In one of the most high-profile actions recently undertaken by the Securities and Exchange Commission’s Fort Worth Office, the SEC in late October settled securities fraud charges for nearly $40 million against Akazoo, S.A., a special purpose acquisition company (SPAC) that had merged into a private music streaming company. The action is noteworthy because it puts the spotlight on SPACs, an increasingly popular alternative for capital raising to the traditional initial public offering process and because it highlights the heightened risk to investors in SPACs.
SPAC transactions are increasingly in the SEC’s enforcement and regulatory crosshairs. In public statements and testimony, SEC Chairman Gary Gensler has repeatedly emphasized the need for close regulation of SPACs, citing risks inherent to SPAC transactions in which sponsors who stand to earn significant profits may conduct inadequate due diligence and mislead investors. And as recently as a couple of weeks ago, Senator Elizabeth Warren sent a letter to the SEC asking the agency to investigate a proposed SPAC transaction involving former President Donald Trump’s Trump Media and Technology Group for failure to disclose key facts in the SPAC’s offering documents.
In the Fort Worth action, the fraud extended to multiple groups of investors – the initial SPAC investors, later private equity investors who invested in conjunction with the merger, and the investing public, once shares of the combined company were traded publicly over the NASDAQ. The SEC Division of Enforcement’s focus on SPACs is likely to intensify as the transactions become increasingly popular among companies looking for a fast, less expensive way to go public and amongst private investors looking for an accessible way to invest in a company that is ready to go public.
A Brief Primer on SPACs
A SPAC is a company with no commercial operations formed solely to raise capital for the purpose of acquiring or merging with an existing company. SPACs are formed by sponsors who receive what is known as a “promote” of 20% of the company’s equity in exchange for a “nominal investment.” Just about anyone can sponsor a SPAC – and recently celebrities such as Colin Kaepernick, Shaquille O’Neal, Larry Kudlow and pop star Ciara have promoted their own SPACs. A SPAC is often formed with a focus on a particular industry or business sector but does not generally know which company it will acquire in advance. For this reason, SPACs are often referred to as “blank check companies.”
The funds raised by a SPAC, typically through an IPO, are placed in a trust account and cannot be dispersed except to complete a merger or acquisition – this is known as a de-SPAC transaction – or to return the money to investors if the SPAC is liquidated. A SPAC usually has two years to complete a deal to acquire a company, obtain shareholder consent for an extension of the two-year deadline or it must liquidate. This last point is critical, as sponsors receive their 20% promote only if they close a deal in that two-year widow.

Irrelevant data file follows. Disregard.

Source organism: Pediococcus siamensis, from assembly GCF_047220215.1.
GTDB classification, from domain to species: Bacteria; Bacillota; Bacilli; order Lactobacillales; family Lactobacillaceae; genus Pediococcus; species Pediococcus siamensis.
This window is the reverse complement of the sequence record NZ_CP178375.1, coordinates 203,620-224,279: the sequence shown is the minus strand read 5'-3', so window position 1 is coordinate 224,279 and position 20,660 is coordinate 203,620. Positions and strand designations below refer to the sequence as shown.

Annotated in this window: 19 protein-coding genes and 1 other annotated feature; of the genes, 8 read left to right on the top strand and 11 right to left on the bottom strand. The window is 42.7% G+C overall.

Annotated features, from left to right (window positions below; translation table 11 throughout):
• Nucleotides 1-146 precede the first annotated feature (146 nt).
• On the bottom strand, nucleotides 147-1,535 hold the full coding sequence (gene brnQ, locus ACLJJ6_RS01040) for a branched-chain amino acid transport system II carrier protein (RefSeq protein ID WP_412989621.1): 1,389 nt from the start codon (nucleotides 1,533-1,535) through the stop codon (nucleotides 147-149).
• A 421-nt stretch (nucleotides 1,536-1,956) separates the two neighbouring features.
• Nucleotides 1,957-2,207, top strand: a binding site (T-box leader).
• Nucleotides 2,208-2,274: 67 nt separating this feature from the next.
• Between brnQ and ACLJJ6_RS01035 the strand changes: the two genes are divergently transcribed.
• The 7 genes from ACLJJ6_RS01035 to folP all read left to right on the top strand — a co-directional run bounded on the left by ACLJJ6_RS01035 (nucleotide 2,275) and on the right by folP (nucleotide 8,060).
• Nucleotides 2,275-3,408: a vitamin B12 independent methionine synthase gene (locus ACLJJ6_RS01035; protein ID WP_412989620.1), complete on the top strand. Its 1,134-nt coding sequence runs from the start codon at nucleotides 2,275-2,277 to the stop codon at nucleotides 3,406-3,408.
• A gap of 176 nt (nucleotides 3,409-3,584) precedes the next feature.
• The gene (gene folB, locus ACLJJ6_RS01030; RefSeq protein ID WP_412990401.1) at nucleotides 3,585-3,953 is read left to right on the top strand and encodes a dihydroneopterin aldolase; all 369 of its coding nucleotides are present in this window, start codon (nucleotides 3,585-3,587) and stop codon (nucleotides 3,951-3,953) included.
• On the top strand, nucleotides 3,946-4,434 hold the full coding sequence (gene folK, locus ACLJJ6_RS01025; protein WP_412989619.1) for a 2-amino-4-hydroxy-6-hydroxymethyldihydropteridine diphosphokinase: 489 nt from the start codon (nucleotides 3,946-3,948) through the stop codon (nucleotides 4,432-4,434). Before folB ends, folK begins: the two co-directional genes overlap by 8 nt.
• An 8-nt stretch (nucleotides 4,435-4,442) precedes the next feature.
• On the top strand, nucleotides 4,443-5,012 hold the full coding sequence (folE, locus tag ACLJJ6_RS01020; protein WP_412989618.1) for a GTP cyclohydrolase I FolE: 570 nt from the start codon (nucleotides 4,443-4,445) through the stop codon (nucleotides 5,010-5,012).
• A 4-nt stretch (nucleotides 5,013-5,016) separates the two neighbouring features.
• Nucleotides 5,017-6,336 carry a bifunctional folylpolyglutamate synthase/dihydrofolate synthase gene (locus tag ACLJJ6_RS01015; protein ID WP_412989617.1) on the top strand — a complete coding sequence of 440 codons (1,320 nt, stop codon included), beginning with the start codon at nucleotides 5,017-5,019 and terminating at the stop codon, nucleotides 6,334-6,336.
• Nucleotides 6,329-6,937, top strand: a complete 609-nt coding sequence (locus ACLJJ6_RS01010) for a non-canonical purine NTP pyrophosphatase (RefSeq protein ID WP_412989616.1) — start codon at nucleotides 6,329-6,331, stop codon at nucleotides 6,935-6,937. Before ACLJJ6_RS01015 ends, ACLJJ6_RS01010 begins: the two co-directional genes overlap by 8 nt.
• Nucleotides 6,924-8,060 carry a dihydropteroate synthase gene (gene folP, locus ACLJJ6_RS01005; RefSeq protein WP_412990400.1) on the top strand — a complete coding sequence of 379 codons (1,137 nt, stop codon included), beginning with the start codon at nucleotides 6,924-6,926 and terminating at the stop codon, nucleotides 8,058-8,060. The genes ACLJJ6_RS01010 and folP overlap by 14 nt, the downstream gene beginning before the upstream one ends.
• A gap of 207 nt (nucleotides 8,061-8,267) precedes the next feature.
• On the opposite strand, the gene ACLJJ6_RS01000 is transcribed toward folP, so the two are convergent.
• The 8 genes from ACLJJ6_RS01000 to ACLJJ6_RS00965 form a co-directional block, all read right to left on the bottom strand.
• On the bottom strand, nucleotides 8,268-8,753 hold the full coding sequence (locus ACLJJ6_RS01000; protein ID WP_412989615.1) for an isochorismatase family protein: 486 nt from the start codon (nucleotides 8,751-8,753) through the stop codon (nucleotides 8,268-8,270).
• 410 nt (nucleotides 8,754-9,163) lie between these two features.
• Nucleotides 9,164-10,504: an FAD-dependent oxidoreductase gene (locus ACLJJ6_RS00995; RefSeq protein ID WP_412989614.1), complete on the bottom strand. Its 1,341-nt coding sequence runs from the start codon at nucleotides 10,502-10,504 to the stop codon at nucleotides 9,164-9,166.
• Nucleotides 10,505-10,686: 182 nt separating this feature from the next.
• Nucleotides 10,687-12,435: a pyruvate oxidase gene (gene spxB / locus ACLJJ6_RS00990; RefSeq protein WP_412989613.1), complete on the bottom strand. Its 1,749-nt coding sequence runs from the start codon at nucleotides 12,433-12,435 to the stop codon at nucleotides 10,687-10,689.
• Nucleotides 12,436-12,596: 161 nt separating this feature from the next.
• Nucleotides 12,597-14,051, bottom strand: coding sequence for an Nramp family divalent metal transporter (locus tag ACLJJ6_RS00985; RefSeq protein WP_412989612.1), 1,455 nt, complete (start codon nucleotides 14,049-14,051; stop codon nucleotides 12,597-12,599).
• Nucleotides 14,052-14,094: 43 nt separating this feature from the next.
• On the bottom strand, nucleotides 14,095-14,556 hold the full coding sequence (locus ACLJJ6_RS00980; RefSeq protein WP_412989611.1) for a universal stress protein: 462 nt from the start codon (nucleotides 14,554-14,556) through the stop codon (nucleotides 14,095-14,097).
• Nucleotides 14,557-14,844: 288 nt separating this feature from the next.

SPACs have become enormously popular in recent years, with nearly 250 SPAC IPOs raising approximately $83 billion in 2020 and more than 300 SPAC IPOs raising more than $95 billion in the first three months of 2021. SPACs are popular in part because they allow target companies to go public more quickly and cheaply than through traditional IPOs. Among other advantages, the target company negotiates directly with the SPAC as to valuation. One common, though not always present feature, of a SPAC transaction is the SPAC’s need to raise additional capital for the acquisition of the target company. This is commonly done through a so-called private investment in public equity (PIPE), transaction, in which the SPAC issues shares in a private arrangement with a select group of investors in conjunction with the SPAC/target business combination. PIPEs are often needed because many initial SPAC investors cash out before the de-SPAC transaction.
As is apparent from this model, SPAC sponsors have a strong incentive to quickly close a deal with a target – and potentially cut corners on due diligence and disclosures – because the sponsor stands to gain enormously if a deal is closed in the two-year window while earning nothing if a deal fails to close within two years.
SEC v. Akazoo, S.A.
In Akazoo, a SPAC named Modern Media Acquisition Corp., which was formed in 2017 and traded publicly on the NASDAQ, was formed for the purpose of affecting a merger or acquisition of a company in the “media, entertainment, and marketing service sector.” Modern Media had a deadline to complete such a deal by February 2019 or dissolve, liquidate, or request an extension from its shareholders. The SPAC failed to meet the deadline and sought and obtained extensions from its shareholders. Modern Media eventually identified a private company operated under the name Akazoo Ltd., which purported to have a free, ad-supported streaming radio service and a portfolio of patented artificial intelligence-based technologies. Modern Media’s failure to consummate a merger by the initial February 2019 deadline caused many of its shareholders to divest before the merger (the de-SPAC transaction), leaving the SPAC with insufficient funds to finalize the transaction, requiring it to raise capital through a PIPE.